At The Foundry, the official blog of the Heritage Foundation, author Ryan Messmore writes that “it was pleasantly surprising to encounter the older meaning of liberal on a recent trip to Los Angeles.” The kind of “liberal” he has in mind is liberal education, as witnessed during a visit of Southern California campuses that included a trip to Thomas Aquinas College.
Classical liberal education, writes Mr. Messmore, equips “students with the tools of learning (including grammar, logic, rhetoric) and the love of truth,” and “prizes the classic texts of Western civilization.” He adds that “liberal education aims to produce not simply a good lawyer or accountant but a good person.”
This is especially true at Thomas Aquinas College, where classical liberal education is guided by the light of the Catholic faith, in a community that strives to uphold Catholic teaching. But why is such an education called “liberal?” Mr. Messmore explains:
… because it liberates students from inconsistent thinking, ignorance of right and wrong, and slavery to their own passions. What does such an education make students free for? To pursue any number of productive endeavors with deep appreciation and understanding, including, among other things, self-government. America’s Founders, many of whom were educated in the liberal tradition, insisted that only a people steeped in virtues such as reason and self-control could sustain a free democracy….
Liberal education sometimes draws the critique that it isn’t useful or practical; listening to these students, though, a visitor can’t help but think how different things might look in our society if most Americans possessed this degree of basic economic understanding.
In another class, students carefully dissect a page of Euclid’s mathematical work Elements. They labor to make sure they understand how every step in one of his geometric proofs is logically necessary for producing the conclusion. How likely is it that these young people would be taken in by the emotion-provoking sound bytes and ad hominem attacks that often pass for political discourse in America.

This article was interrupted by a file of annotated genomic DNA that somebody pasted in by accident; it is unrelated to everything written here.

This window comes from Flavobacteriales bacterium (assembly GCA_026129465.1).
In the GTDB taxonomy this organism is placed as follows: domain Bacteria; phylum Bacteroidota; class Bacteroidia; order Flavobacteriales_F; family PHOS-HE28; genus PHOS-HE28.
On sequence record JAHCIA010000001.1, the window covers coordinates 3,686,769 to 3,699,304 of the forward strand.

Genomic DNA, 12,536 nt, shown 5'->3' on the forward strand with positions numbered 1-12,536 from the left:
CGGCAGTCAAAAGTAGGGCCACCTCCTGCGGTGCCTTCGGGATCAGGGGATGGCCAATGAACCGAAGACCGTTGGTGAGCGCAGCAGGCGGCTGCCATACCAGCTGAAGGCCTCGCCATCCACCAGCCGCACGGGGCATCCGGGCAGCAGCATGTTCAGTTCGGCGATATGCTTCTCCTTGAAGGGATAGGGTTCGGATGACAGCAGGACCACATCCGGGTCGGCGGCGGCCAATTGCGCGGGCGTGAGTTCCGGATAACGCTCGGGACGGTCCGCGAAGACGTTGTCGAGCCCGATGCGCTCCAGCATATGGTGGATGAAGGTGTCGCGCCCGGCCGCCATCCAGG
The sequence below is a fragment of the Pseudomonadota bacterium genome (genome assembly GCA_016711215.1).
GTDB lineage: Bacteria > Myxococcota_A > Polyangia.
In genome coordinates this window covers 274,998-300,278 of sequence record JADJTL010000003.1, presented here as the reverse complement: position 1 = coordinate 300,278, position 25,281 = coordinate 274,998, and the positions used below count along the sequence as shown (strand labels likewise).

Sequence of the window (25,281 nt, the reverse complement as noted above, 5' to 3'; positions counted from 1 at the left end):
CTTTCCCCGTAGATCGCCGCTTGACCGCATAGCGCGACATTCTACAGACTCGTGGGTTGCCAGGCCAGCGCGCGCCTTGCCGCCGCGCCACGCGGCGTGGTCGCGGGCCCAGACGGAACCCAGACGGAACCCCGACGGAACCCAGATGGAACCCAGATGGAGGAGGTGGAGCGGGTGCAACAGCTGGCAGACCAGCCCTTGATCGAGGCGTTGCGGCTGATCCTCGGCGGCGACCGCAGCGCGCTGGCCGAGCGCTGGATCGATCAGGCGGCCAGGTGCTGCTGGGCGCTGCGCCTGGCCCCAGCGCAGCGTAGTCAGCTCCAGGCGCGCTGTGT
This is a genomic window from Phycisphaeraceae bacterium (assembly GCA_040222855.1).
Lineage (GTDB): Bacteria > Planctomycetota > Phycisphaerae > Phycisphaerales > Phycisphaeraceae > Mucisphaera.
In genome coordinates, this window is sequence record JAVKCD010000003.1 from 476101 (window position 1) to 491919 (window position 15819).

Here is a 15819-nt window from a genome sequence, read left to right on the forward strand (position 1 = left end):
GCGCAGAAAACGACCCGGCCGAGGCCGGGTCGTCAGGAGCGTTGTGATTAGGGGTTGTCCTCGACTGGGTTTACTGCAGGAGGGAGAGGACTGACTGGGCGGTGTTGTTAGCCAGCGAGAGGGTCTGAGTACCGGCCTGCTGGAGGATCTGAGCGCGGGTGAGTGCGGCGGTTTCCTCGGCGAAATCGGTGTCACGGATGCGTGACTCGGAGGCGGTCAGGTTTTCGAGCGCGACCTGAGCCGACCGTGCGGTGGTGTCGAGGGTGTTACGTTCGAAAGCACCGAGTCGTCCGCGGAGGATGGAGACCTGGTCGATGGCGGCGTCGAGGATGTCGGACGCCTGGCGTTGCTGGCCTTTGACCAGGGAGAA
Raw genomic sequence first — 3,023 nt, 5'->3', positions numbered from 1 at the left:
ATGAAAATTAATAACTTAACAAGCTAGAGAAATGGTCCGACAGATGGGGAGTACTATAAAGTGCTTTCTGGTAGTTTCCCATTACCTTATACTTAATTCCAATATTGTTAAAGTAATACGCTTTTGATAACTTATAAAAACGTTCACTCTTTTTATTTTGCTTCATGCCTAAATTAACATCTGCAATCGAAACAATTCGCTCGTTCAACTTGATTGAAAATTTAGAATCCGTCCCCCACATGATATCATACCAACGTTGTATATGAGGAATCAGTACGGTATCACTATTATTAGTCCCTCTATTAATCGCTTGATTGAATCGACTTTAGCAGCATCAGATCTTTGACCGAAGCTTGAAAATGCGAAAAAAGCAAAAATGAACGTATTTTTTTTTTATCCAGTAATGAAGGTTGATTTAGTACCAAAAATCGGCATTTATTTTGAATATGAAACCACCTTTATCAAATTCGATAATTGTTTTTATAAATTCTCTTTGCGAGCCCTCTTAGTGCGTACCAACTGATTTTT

Mr. Messmore is the Heritage Foundation’s William E. Simon Fellow for Religion and a Free Society. Thomas Aquinas College has a longstanding, warm relationship with the William E. Simon Foundation, which has made numerous grants to the College’s financial fund and to the construction of Our Lady of the Most Holy Trinity Chapel. Indeed, the first of these gifts came from Mr. Simon himself.
The College is grateful to the Simon Foundation for its generosity, as well as to Mr. Messmore for his visit and his kind words!
“At Thomas Aquinas College, I learned that the world makes sense. It was so wonderful to discover that there is a real order in things and that I could understand it.”
– Frater Simeon Goodwin, O. Praem. (’10)
St. Michael's Abbey, Orange County, Calif.
“Thomas Aquinas College knows this — that the life of the mind involves the spiritual life as well — and that is why I have always thought of this institution as a college in the image and likeness of John Paul II.”
– George Weigel